As soon as I removed the cake from the oven, I ran a knife around the edge of the pan. I dusted the top of the cake with powdered sugar and inverted it onto a clean sheet of parchment paper. I gently peeled off the original lining paper that was then on top of the cake. Starting from a short side of the cake, I gently rolled it (along with the clean sheet of parchment) into a log. I let it cool, seam side down, for 30 minutes.

Once the cake had cooled, I prepared the filling and frosting. I put 2 tablespoons of cold water in a small saucepan and sprinkled it with 1 teaspoon of unflavored gelatin. I set it aside to soften for 5 minutes.

Meanwhile, I whisked 1/4 cup of Nutella and 1/4 cup of heavy cream together in a medium bowl. I set that aside as well.

I heated my now-softened gelatin mixture over low heat, stirring until just dissolved. I removed it from the heat and set it aside.

Next, I used my stand mixer to beat 2 cups of heavy cream until soft peaks formed. (Again, a hand mixer would be fine.) With the motor running, I poured the dissolved gelatin mixture over the cream all at once and continued beating for about 30 seconds.

I folded half of the whipped cream into the Nutella mixture to finish the Chocolate-Hazelnut Filling; the remaining whipped cream was the Whipped-Cream Frosting.

I gently unrolled my cooled cake and spread it with the Chocolate-Hazelnut Filling, leaving a 1/2-inch border on all sides. I carefully re-rolled the cake (minus the parchment paper) and placed it, seam side down, on a serving platter. I spread the log with the Whipped-Cream Frosting and sprinkled it with 1/2 cup of toasted almonds. At this point, I put it in the refrigerator overnight, loosely covered with plastic wrap.

The next evening, I used a serrated knife to cut the edges of the log off (for a neater appearance) and dusted it with powdered sugar. I went the extra mile and made the marzipan mushrooms recommended in the recipe, using them to garnish the log. Our theory is that logs are in the forest, so these must represent wild mushrooms or something. 🙂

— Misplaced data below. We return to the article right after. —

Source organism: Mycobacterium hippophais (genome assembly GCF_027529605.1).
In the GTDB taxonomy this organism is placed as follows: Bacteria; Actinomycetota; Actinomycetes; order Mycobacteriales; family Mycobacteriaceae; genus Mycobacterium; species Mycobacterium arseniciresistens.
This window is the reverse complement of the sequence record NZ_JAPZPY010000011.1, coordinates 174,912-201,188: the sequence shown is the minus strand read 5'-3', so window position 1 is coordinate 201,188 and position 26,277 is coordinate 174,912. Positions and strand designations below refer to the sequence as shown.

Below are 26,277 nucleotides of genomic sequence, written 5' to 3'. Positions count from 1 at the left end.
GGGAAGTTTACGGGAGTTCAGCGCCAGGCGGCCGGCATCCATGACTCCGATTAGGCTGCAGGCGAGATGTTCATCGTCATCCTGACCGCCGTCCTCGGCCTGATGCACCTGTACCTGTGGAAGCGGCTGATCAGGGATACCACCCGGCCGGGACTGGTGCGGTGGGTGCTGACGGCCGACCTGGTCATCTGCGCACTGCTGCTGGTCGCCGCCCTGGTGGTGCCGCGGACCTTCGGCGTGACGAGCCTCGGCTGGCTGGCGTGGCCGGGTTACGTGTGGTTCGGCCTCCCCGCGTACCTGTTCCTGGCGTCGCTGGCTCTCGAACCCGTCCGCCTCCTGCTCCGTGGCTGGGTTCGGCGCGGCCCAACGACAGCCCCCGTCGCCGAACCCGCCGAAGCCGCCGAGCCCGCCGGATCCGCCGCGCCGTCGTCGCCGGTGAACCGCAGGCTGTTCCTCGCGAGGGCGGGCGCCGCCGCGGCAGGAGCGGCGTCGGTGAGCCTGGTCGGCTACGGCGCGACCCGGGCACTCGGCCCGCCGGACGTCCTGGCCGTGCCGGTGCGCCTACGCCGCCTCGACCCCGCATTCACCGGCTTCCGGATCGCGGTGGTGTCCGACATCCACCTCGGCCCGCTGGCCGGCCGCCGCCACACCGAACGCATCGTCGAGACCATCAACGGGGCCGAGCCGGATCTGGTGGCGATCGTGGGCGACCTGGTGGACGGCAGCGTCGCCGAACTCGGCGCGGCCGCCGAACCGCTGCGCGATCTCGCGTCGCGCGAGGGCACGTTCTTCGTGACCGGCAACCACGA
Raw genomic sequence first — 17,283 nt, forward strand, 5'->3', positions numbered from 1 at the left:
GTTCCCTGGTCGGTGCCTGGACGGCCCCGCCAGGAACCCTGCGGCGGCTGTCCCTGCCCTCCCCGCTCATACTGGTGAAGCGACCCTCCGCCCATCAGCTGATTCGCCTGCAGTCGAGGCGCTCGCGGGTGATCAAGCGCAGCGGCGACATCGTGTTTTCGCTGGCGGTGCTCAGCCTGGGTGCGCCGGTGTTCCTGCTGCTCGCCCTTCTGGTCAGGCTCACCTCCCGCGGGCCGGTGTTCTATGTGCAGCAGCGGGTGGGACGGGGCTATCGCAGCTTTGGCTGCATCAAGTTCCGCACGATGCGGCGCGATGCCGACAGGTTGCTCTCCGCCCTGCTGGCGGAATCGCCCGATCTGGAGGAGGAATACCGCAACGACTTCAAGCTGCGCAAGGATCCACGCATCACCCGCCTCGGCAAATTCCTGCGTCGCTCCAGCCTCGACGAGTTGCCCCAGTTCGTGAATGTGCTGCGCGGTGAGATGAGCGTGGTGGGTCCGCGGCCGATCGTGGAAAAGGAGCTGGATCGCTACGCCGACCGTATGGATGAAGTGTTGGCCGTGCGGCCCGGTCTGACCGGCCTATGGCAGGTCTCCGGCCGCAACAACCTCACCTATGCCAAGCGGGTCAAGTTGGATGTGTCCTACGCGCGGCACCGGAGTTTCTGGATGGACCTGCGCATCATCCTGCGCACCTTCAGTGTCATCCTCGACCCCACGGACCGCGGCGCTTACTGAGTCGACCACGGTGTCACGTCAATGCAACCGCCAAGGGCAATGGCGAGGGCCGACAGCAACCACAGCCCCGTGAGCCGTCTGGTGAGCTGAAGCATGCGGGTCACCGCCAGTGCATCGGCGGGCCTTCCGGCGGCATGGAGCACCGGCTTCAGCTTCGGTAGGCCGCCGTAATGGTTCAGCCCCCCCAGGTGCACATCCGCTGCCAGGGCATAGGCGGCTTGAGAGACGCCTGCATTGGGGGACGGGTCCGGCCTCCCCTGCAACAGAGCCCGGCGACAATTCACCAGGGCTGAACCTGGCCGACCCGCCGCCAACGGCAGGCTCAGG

chocolate_and_nut_yule_log.jpg

So here’s the verdict: For what it is, this is tasty. The cake is very light, and the filling and frosting are good. For me personally, though, I tend to enjoy richer desserts with stronger flavors (cheesecake, chocolate, fruit, pastry, etc.). Cake with whipped frosting – however festive – isn’t really my thing. My neighbor said this would be perfect for folks who like lighter-textured desserts that aren’t overly sweet. I think it looks pretty impressive, though, and it was a great baking lesson.

TIPS: Variations of the word “gentle” are all over this post because I think that’s the key to success with this recipe. I can see how the cake might tear or crack if you didn’t roll and unroll it slowly and carefully.

Recipe link: Chocolate and Nut Yule Log

Peppermint Bark

Get ready for more Christmas yummies (already!). Today, I made Peppermint Bark from the December 2005 issue of Everyday Food.

The recipe list is short: 1 pound of chopped white chocolate (NOT chips), 2 cups of Rice Krispies, and 7.5 ounces of peppermints. I started by prepping a baking sheet. I sprayed it with nonstick cooking spray and then lined it with a piece of wax paper. (The cooking spray helps the paper adhere to the pan.) Next, I unwrapped about 45 peppermints, put them in a doubled resealable plastic bag (one inside the other), and pounded the heck out of them. This was the hardest part of the recipe, really. You need a decent amount of force to break those little disks, and there’s really no way around the noise. (My cat was alarmed.) Once they were crushed, I put the pieces in a sieve to remove the fine powder and set them aside.

Next, I put the white chocolate in a heatproof glass bowl set over a saucepan of simmering water. (This is my version of a double boiler, which is one item I haven’t added to my collection yet.) I stirred the chocolate occasionally until it was melted, about 5 minutes. I removed it from the heat and stirred in the Rice Krispies.

I transferred the mixture to the lined baking sheet and spread it to the edges with a spatula. I sprinkled the crushed peppermints on top and then gently pressed them into the chocolate with a baking-sheet-sized piece of wax paper. I chilled the bark for 25 minutes in the refrigerator and then broke it into 2-inch pieces. Done!

peppermint_bark.jpg

This peppermint bark is addictive, seriously. The bark itself is softer than I expected, but the peppermints provide a nice crunch. Someone decided to buy out all of the Baker’s white chocolate in the three grocery stores near my home, so I ended up using Ghirardelli baking bars. I’m sure the use of quality chocolate contributed to the “yum” factor.

TIPS: The recipe says to use a rolling pin or a skillet to crush the peppermints. I found that the smooth side of my meat mallet worked best. If you don’t have a sieve, you could use a colander to separate the candy pieces from the powder.

Also, from the sound of the recipe, keeping your cooling time between 20 – 30 minutes is essential. Apparently, the moisture in the refrigerator will ruin the peppermints if the bark is stored there for too long. If you put the bark in an airtight container and keep it at room temperature, you should be able to enjoy it for a week.

Recipe link: Peppermint Bark